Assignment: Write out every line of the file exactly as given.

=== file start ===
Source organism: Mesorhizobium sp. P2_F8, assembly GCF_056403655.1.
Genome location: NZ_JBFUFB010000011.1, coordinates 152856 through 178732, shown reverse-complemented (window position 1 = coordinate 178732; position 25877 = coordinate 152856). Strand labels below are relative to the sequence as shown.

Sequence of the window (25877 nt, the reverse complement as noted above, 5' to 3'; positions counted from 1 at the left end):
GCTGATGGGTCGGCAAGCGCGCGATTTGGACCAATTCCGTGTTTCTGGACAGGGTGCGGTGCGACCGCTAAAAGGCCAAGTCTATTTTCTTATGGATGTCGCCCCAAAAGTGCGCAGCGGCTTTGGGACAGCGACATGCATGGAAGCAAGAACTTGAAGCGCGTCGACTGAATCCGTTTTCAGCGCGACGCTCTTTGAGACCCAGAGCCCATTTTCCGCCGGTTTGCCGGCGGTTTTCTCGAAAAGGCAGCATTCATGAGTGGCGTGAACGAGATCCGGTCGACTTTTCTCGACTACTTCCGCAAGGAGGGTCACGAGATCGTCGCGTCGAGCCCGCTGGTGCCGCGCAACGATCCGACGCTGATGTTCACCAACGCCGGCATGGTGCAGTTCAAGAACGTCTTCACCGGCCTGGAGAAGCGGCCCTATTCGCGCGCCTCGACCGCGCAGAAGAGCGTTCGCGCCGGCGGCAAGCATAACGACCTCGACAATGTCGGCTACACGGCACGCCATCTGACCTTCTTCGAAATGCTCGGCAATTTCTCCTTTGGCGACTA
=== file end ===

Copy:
Source organism: Mesorhizobium sp. P2_F8, assembly GCF_056403655.1.
Genome location: NZ_JBFUFB010000011.1, coordinates 152856 through 178732, shown reverse-complemented (window position 1 = coordinate 178732; position 25877 = coordinate 152856). Strand labels below are relative to the sequence as shown.

Sequence of the window (25877 nt, the reverse complement as noted above, 5' to 3'; positions counted from 1 at the left end):
GCTGATGGGTCGGCAAGCGCGCGATTTGGACCAATTCCGTGTTTCTGGACAGGGTGCGGTGCGACCGCTAAAAGGCCAAGTCTATTTTCTTATGGATGTCGCCCCAAAAGTGCGCAGCGGCTTTGGGACAGCGACATGCATGGAAGCAAGAACTTGAAGCGCGTCGACTGAATCCGTTTTCAGCGCGACGCTCTTTGAGACCCAGAGCCCATTTTCCGCCGGTTTGCCGGCGGTTTTCTCGAAAAGGCAGCATTCATGAGTGGCGTGAACGAGATCCGGTCGACTTTTCTCGACTACTTCCGCAAGGAGGGTCACGAGATCGTCGCGTCGAGCCCGCTGGTGCCGCGCAACGATCCGACGCTGATGTTCACCAACGCCGGCATGGTGCAGTTCAAGAACGTCTTCACCGGCCTGGAGAAGCGGCCCTATTCGCGCGCCTCGACCGCGCAGAAGAGCGTTCGCGCCGGCGGCAAGCATAACGACCTCGACAATGTCGGCTACACGGCACGCCATCTGACCTTCTTCGAAATGCTCGGCAATTTCTCCTTTGGCGACTA